Thesis written for B.Sc. (Hons.) Computer Information Systems.
As time progresses and computer systems evolve, the government and related public entities are evermore relying on the reliability of their Information Systems for the performance of their core business; Your pension, income tax, driver's license, social security, hospital records and other critical information are all held on computer systems. With this in mind, government and the public sector is increasing investment in IT, both on the server side and on the workstations of public sector employees.
Several times, much importance is given to the hardware that runs the bespoke information systems used by the public sector, as is the security and maintenance of these systems. Locally, Malta has been ranked 2nd by Eurostat in the list of countries with the best e-government services, following Austria.
Now that the basic IT infrastructure of government has been established, and awareness and usage of e-government service is ever increasing, should it not be the time to look at what software the public sector is using and evaluate whether the best solution is being used? Many times, government will default to using proprietary software due to the support given by vendors and the steady upgrade cycle. Also choice of software many times comes down to simply choosing the best known brand, without looking at alternatives.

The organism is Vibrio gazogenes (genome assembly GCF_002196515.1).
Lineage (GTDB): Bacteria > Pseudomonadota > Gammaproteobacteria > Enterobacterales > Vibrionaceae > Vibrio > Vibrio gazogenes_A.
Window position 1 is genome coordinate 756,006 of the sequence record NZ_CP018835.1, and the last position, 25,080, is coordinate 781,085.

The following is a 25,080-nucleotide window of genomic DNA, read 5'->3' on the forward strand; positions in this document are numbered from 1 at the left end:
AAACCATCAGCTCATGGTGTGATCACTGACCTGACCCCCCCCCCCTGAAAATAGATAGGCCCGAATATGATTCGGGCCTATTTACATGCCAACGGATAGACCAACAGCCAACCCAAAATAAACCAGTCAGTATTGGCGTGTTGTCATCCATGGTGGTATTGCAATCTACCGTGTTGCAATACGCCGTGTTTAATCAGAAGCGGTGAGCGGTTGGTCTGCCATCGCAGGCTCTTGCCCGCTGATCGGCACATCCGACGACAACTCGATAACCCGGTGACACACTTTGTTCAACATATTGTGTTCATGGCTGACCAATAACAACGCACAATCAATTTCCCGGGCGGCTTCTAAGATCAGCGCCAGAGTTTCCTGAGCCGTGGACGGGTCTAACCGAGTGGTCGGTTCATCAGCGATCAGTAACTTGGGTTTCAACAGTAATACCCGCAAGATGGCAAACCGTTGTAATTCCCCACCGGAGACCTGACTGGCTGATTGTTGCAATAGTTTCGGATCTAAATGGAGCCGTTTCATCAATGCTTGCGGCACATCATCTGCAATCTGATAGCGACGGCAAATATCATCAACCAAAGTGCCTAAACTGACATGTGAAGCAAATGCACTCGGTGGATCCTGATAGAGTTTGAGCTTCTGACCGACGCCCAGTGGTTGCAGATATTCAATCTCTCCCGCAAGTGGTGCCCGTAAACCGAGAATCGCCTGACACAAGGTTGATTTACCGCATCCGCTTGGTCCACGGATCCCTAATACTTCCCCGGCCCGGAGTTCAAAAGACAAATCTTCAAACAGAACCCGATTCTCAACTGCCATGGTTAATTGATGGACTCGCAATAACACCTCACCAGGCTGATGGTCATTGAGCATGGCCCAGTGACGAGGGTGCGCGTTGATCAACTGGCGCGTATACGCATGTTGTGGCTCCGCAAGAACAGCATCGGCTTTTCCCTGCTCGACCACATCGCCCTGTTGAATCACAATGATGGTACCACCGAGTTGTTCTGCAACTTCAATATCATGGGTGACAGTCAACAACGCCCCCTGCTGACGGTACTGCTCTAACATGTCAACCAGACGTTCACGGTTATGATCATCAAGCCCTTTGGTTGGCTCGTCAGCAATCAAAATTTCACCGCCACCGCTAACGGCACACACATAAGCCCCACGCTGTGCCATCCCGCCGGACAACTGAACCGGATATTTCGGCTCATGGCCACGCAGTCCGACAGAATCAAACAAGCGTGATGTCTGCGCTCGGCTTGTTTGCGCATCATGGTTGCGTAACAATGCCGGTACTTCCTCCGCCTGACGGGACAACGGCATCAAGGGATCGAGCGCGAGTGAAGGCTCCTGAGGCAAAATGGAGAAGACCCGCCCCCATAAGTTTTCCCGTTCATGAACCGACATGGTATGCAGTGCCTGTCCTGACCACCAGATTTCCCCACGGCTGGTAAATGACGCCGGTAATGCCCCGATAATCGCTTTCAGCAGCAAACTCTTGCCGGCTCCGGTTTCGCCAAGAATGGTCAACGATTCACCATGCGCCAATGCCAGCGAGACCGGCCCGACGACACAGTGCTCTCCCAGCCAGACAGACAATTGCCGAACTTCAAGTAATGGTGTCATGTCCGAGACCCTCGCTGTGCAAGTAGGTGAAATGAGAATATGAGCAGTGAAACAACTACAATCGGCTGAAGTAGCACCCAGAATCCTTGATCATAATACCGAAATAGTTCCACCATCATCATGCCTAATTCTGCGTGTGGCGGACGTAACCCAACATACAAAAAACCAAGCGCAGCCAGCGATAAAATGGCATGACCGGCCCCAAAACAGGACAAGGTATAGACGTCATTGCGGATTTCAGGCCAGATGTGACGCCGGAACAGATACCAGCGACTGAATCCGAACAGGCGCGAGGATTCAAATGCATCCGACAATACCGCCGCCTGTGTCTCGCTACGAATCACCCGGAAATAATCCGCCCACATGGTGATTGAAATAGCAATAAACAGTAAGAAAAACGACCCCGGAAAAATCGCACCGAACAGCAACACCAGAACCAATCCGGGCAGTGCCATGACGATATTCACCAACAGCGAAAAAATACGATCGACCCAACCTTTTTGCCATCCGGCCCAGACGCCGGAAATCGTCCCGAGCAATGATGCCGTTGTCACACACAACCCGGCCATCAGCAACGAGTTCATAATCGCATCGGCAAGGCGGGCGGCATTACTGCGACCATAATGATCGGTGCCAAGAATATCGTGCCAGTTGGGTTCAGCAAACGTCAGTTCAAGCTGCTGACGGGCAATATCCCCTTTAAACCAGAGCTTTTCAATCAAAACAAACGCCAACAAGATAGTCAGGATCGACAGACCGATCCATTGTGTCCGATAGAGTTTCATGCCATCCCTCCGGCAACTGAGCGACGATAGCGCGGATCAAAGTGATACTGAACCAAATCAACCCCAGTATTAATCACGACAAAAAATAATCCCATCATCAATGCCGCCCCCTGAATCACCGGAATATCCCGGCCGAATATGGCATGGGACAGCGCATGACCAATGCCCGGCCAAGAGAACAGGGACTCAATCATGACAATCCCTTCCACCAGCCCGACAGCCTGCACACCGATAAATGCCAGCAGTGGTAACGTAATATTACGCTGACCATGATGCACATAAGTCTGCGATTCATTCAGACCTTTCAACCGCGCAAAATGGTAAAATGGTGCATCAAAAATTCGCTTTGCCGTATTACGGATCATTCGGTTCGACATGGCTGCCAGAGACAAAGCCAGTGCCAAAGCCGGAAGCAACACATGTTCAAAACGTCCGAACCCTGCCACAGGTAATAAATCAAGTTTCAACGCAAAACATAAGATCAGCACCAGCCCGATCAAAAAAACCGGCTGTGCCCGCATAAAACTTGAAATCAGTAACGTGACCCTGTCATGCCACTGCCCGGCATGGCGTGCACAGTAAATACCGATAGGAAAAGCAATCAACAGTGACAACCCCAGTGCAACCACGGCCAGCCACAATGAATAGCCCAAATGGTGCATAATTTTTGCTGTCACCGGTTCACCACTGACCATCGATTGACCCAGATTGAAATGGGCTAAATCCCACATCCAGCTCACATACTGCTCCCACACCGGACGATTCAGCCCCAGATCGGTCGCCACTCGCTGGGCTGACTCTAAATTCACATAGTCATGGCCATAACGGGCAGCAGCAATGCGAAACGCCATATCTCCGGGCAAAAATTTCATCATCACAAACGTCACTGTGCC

This may all be well, but what happens if the vendor goes out of business? What happens when software licenses rise in price exponentially? What happens when a European government realizes that, in-fact, most of the software used by government is actually under the total control of a North American vendor? What if the talent found in both local public and private firms is used for creating open- source solutions used by government?
In this dissertation, the open-source alternative will be discussed. Many national as well as municipal governments such as China, Brazil, Munich, Paris, Finland and Russia have either implemented or are in the process of implementing open-source solutions to replace their proprietary systems. Certain governments cite cost as the driving factor, others cite the possibility of choosing from a multitude of support vendors, others cite what open-source is all about – the ability to embrace, extend and disseminate software to increase the quality and freedom of information systems worldwide.